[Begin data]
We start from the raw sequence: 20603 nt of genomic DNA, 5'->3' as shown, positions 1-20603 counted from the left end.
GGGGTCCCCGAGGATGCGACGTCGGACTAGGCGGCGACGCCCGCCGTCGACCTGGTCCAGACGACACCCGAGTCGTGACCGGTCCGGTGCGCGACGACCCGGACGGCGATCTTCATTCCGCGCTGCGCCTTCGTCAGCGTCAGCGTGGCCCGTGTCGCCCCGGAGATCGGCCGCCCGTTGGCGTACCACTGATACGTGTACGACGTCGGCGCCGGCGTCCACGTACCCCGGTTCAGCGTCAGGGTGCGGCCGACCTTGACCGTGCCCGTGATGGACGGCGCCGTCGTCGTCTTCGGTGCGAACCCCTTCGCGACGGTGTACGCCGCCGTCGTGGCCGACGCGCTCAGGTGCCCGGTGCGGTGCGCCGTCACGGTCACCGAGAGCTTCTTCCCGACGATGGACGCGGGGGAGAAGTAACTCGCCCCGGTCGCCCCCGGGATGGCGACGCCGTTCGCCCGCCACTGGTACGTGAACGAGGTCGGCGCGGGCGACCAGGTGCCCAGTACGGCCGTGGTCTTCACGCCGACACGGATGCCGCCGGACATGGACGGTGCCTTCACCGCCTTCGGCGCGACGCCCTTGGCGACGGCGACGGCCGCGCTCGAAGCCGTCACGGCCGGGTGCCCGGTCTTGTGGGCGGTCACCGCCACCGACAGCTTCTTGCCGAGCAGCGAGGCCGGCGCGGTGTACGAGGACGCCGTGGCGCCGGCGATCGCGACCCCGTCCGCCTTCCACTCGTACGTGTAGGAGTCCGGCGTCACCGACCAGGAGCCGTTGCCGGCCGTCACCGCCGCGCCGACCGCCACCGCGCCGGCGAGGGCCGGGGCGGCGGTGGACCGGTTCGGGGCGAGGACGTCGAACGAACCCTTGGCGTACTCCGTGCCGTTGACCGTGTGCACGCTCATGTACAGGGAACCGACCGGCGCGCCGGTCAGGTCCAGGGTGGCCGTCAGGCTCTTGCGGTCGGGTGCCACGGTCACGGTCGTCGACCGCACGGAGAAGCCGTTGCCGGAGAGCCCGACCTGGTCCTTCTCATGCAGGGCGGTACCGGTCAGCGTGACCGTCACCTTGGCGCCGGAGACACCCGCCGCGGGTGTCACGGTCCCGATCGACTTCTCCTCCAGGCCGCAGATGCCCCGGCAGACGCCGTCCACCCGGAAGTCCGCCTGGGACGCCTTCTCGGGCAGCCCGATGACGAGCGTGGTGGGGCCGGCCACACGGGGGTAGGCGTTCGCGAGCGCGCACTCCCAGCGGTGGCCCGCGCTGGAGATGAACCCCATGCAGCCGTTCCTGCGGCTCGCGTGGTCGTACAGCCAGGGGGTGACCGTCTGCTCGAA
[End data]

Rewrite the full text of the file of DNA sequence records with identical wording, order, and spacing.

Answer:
We start from the raw sequence: 20603 nt of genomic DNA, 5'->3' as shown, positions 1-20603 counted from the left end.
GGGGTCCCCGAGGATGCGACGTCGGACTAGGCGGCGACGCCCGCCGTCGACCTGGTCCAGACGACACCCGAGTCGTGACCGGTCCGGTGCGCGACGACCCGGACGGCGATCTTCATTCCGCGCTGCGCCTTCGTCAGCGTCAGCGTGGCCCGTGTCGCCCCGGAGATCGGCCGCCCGTTGGCGTACCACTGATACGTGTACGACGTCGGCGCCGGCGTCCACGTACCCCGGTTCAGCGTCAGGGTGCGGCCGACCTTGACCGTGCCCGTGATGGACGGCGCCGTCGTCGTCTTCGGTGCGAACCCCTTCGCGACGGTGTACGCCGCCGTCGTGGCCGACGCGCTCAGGTGCCCGGTGCGGTGCGCCGTCACGGTCACCGAGAGCTTCTTCCCGACGATGGACGCGGGGGAGAAGTAACTCGCCCCGGTCGCCCCCGGGATGGCGACGCCGTTCGCCCGCCACTGGTACGTGAACGAGGTCGGCGCGGGCGACCAGGTGCCCAGTACGGCCGTGGTCTTCACGCCGACACGGATGCCGCCGGACATGGACGGTGCCTTCACCGCCTTCGGCGCGACGCCCTTGGCGACGGCGACGGCCGCGCTCGAAGCCGTCACGGCCGGGTGCCCGGTCTTGTGGGCGGTCACCGCCACCGACAGCTTCTTGCCGAGCAGCGAGGCCGGCGCGGTGTACGAGGACGCCGTGGCGCCGGCGATCGCGACCCCGTCCGCCTTCCACTCGTACGTGTAGGAGTCCGGCGTCACCGACCAGGAGCCGTTGCCGGCCGTCACCGCCGCGCCGACCGCCACCGCGCCGGCGAGGGCCGGGGCGGCGGTGGACCGGTTCGGGGCGAGGACGTCGAACGAACCCTTGGCGTACTCCGTGCCGTTGACCGTGTGCACGCTCATGTACAGGGAACCGACCGGCGCGCCGGTCAGGTCCAGGGTGGCCGTCAGGCTCTTGCGGTCGGGTGCCACGGTCACGGTCGTCGACCGCACGGAGAAGCCGTTGCCGGAGAGCCCGACCTGGTCCTTCTCATGCAGGGCGGTACCGGTCAGCGTGACCGTCACCTTGGCGCCGGAGACACCCGCCGCGGGTGTCACGGTCCCGATCGACTTCTCCTCCAGGCCGCAGATGCCCCGGCAGACGCCGTCCACCCGGAAGTCCGCCTGGGACGCCTTCTCGGGCAGCCCGATGACGAGCGTGGTGGGGCCGGCCACACGGGGGTAGGCGTTCGCGAGCGCGCACTCCCAGCGGTGGCCCGCGCTGGAGATGAACCCCATGCAGCCGTTCCTGCGGCTCGCGTGGTCGTACAGCCAGGGGGTGACCGTCTGCTCGAA